If you need further proof that the technological world is moving at warp speed, look no further than the Super Bowl this Sunday evening.
It was this time four years ago that the New England Patriots and New York Giants met in Super Bowl XXXXII. And on Sunday, we’ll see a rematch of that thrilling season finale from 2008. But there’s something more significant in the works here than a rekindled rivalry.
And let me get it out of the way: If you’re looking for a score prediction, you’ve come to the wrong place – I’m more of an English football guy myself.
But what I will say is this: The social media world will go nuts at 6:30 on Sunday evening!
Sure, there’s great interest in the outcome of the game itself. And the commercial battle between the television advertisers is always intriguing.
But in a world where many folks get withdrawal symptoms if they’re off their beloved Facebook and Twitter accounts for more than five minutes, these mediums are about to take the online Super Bowl world by storm…
An Advertiser’s Utopia
Consider that when the Patriots and Giants met four years ago, the iPhone had only just launched… the iPad was a mere twinkle in Steve Jobs’ eye… Facebook was popular, but not the massive $5 billion IPO juggernaut that it is today… and Twitter was something for the birds (sorry… sorry…), not the go-to social tool for the 100 million people that use it now.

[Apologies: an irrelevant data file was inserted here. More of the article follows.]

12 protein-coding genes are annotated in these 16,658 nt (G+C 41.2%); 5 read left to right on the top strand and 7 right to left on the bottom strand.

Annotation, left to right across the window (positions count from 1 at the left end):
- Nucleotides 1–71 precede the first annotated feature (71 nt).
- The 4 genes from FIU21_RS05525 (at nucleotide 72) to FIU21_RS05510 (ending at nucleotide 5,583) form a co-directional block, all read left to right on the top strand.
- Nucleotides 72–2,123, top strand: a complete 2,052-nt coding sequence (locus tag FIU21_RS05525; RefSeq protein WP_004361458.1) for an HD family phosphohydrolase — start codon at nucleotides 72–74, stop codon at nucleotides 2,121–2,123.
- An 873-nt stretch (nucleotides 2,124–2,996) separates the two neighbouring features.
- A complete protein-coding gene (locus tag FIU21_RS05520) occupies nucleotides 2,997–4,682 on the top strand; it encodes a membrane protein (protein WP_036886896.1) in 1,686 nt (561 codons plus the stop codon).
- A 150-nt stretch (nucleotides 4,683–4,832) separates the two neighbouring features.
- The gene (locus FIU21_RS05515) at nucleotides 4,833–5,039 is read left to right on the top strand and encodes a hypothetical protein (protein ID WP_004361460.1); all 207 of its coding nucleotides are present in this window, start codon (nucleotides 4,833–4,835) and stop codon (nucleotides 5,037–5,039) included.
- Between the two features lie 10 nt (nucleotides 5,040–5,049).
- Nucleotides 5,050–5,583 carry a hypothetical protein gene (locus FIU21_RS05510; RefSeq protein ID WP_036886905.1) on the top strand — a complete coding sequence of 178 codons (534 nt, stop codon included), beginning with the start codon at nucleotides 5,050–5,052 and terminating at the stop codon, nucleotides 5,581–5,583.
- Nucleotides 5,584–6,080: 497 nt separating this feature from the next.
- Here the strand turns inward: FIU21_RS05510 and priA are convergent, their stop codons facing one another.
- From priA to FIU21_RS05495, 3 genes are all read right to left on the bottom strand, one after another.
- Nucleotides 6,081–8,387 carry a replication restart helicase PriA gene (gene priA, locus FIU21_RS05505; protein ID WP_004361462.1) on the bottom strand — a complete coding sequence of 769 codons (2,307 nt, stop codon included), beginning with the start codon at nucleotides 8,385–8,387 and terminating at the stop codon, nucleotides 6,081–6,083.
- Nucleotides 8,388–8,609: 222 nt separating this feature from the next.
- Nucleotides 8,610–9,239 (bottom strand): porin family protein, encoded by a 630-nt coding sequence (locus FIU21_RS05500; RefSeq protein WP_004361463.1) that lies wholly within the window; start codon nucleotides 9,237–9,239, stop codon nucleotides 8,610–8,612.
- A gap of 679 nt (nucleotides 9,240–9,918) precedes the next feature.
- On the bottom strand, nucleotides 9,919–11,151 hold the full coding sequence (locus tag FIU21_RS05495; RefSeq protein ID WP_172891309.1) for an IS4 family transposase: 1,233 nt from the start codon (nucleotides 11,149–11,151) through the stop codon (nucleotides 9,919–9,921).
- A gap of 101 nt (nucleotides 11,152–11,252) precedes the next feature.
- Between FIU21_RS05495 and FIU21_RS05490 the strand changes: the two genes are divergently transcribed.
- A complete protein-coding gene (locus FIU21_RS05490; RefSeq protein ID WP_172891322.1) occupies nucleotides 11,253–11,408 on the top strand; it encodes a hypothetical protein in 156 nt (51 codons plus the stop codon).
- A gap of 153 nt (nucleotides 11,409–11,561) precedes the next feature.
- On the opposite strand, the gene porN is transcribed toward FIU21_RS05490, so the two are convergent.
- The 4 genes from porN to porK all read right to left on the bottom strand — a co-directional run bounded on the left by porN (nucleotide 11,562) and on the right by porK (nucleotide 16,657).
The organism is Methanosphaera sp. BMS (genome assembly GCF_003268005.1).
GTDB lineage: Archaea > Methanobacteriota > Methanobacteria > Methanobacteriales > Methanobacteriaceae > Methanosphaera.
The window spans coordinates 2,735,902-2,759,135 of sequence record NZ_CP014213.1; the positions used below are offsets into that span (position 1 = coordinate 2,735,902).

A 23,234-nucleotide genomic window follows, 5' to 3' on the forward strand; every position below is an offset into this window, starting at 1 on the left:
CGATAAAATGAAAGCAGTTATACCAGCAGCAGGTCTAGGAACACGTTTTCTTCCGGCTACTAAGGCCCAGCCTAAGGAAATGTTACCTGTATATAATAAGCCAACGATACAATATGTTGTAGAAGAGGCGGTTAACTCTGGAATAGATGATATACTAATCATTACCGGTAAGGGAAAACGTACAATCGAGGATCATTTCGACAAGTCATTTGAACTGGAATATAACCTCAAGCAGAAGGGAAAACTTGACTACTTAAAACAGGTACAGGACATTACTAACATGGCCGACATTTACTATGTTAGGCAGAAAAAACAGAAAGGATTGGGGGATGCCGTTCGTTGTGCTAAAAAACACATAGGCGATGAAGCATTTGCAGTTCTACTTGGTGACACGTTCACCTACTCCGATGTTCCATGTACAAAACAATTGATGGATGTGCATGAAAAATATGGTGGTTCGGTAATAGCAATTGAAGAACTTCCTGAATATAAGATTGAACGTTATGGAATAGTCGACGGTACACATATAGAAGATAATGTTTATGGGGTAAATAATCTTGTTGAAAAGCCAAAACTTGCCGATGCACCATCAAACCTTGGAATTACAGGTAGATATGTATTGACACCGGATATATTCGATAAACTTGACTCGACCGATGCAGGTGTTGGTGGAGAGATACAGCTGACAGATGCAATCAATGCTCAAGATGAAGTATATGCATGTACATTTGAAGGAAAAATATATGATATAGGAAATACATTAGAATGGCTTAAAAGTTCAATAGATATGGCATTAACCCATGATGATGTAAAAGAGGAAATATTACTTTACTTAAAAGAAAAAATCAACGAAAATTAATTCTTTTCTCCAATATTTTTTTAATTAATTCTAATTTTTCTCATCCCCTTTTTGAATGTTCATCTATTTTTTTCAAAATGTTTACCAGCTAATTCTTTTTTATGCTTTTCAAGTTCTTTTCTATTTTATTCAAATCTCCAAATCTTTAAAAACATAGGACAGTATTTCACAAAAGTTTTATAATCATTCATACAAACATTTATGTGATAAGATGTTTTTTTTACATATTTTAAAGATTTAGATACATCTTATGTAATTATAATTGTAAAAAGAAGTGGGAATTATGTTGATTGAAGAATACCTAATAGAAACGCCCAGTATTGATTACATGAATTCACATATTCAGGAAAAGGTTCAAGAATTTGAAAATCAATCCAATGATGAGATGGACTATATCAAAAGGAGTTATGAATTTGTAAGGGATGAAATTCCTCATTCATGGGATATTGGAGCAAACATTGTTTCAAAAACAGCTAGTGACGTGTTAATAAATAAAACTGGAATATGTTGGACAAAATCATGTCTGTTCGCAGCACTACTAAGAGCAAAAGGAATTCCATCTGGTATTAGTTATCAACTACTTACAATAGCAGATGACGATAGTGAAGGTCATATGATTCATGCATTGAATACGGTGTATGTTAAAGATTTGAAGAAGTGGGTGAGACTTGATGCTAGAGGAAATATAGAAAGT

Flash-forward to today: The proliferation of mobile devices (around 145 million Americans own smartphones or tablets) coupled with the social media explosion, have created a potent – and profitable – force.
According to ratings company, Nielsen, 40% of smartphone and tablet users are bashing away on their devices while watching TV, with a similar number of those people hitting social media sites to interact with fellow viewers. According to Facebook’s IPO filing, 425 million people used their mobile devices to access the site in December.
And for advertisers, it’s a combination that produces their favorite result: A whole lot of buzz – and a whole lot of money.
Quoted in Bloomberg, Radha Subramanyam, Nielsen’s Senior Vice President of Media Analytics, states:
“There’s a concerted effort to create more value out of the advertising during, but also after the actual event. Especially for event television, we find the No. 1 thing that people are doing online is some form of social media engagement.”
YouTube, owned by Google (Nasdaq: GOOG), is joining the online Super Bowl party, too, offering viewers a chance to replay the commercials once they’ve aired during the game. That’s crucial for advertisers, given Google’s claim that 300 million people watched Super Bowl ads online last year – three times the number of people who watched the actual game!
Google’s Retail Industry Director, Dan Schock, says:
“Mobile traffic on YouTube has tripled from a year ago. They see about 600 million views a day on mobile YouTube, so I’d imagine we’ll have a lot of multitasking going on during the game.”
Of course, one other company will rake in the dollars on Sunday: Comcast (Nasdaq: CMCSA). As the parent company of NBC, which will broadcast the game to some 115 million people, it’s charging an eye-popping $3.5 million for each 30-second ad spot during the game.
Speaking of which, enjoy it. Assuming you’re not more focused on Facebook and Twitter, that is.
P.S. For more on the how social media will play a crucial role for television advertisers during the Super Bowl, check out this video.